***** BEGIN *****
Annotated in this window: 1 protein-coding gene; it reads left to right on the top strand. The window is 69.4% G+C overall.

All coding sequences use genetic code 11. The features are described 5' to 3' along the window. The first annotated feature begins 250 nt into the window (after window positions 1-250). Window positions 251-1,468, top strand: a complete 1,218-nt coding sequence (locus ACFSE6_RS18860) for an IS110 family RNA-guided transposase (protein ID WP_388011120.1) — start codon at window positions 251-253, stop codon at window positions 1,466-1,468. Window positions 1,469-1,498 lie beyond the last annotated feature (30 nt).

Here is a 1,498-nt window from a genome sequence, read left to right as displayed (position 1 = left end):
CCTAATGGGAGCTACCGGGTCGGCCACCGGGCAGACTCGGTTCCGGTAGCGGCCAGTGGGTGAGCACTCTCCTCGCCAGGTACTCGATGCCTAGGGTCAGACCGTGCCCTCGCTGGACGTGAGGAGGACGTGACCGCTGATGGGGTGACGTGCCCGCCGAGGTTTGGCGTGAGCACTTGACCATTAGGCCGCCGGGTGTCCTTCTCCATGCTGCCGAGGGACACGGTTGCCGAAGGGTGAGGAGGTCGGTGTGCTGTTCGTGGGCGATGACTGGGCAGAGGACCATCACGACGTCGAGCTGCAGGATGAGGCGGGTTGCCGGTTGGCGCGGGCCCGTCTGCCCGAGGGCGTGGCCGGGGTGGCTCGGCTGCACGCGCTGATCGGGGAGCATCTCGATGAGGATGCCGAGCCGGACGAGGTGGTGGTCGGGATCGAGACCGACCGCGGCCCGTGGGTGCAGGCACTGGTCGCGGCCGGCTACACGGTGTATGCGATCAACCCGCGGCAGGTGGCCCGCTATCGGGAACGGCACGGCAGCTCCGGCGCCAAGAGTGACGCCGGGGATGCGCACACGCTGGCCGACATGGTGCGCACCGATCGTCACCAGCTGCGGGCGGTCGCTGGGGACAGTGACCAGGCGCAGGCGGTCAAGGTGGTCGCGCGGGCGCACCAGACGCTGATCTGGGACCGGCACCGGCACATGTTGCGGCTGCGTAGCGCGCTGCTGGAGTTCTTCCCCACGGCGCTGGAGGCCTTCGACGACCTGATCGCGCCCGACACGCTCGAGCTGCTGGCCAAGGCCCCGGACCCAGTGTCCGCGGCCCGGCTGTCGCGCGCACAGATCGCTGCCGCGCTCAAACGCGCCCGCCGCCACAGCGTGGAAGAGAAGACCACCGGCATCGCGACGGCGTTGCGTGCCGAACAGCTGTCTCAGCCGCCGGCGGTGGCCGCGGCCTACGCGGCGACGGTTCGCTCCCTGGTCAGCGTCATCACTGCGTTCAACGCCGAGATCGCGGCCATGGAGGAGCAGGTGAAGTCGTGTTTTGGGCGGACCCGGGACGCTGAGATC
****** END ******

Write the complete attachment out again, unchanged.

Annotated in this window: 1 protein-coding gene; it reads left to right on the top strand. The window is 69.4% G+C overall.

All coding sequences use genetic code 11. The features are described 5' to 3' along the window. The first annotated feature begins 250 nt into the window (after window positions 1-250). Window positions 251-1,468, top strand: a complete 1,218-nt coding sequence (locus ACFSE6_RS18860) for an IS110 family RNA-guided transposase (protein ID WP_388011120.1) — start codon at window positions 251-253, stop codon at window positions 1,466-1,468. Window positions 1,469-1,498 lie beyond the last annotated feature (30 nt).

Here is a 1,498-nt window from a genome sequence, read left to right as displayed (position 1 = left end):
CCTAATGGGAGCTACCGGGTCGGCCACCGGGCAGACTCGGTTCCGGTAGCGGCCAGTGGGTGAGCACTCTCCTCGCCAGGTACTCGATGCCTAGGGTCAGACCGTGCCCTCGCTGGACGTGAGGAGGACGTGACCGCTGATGGGGTGACGTGCCCGCCGAGGTTTGGCGTGAGCACTTGACCATTAGGCCGCCGGGTGTCCTTCTCCATGCTGCCGAGGGACACGGTTGCCGAAGGGTGAGGAGGTCGGTGTGCTGTTCGTGGGCGATGACTGGGCAGAGGACCATCACGACGTCGAGCTGCAGGATGAGGCGGGTTGCCGGTTGGCGCGGGCCCGTCTGCCCGAGGGCGTGGCCGGGGTGGCTCGGCTGCACGCGCTGATCGGGGAGCATCTCGATGAGGATGCCGAGCCGGACGAGGTGGTGGTCGGGATCGAGACCGACCGCGGCCCGTGGGTGCAGGCACTGGTCGCGGCCGGCTACACGGTGTATGCGATCAACCCGCGGCAGGTGGCCCGCTATCGGGAACGGCACGGCAGCTCCGGCGCCAAGAGTGACGCCGGGGATGCGCACACGCTGGCCGACATGGTGCGCACCGATCGTCACCAGCTGCGGGCGGTCGCTGGGGACAGTGACCAGGCGCAGGCGGTCAAGGTGGTCGCGCGGGCGCACCAGACGCTGATCTGGGACCGGCACCGGCACATGTTGCGGCTGCGTAGCGCGCTGCTGGAGTTCTTCCCCACGGCGCTGGAGGCCTTCGACGACCTGATCGCGCCCGACACGCTCGAGCTGCTGGCCAAGGCCCCGGACCCAGTGTCCGCGGCCCGGCTGTCGCGCGCACAGATCGCTGCCGCGCTCAAACGCGCCCGCCGCCACAGCGTGGAAGAGAAGACCACCGGCATCGCGACGGCGTTGCGTGCCGAACAGCTGTCTCAGCCGCCGGCGGTGGCCGCGGCCTACGCGGCGACGGTTCGCTCCCTGGTCAGCGTCATCACTGCGTTCAACGCCGAGATCGCGGCCATGGAGGAGCAGGTGAAGTCGTGTTTTGGGCGGACCCGGGACGCTGAGATC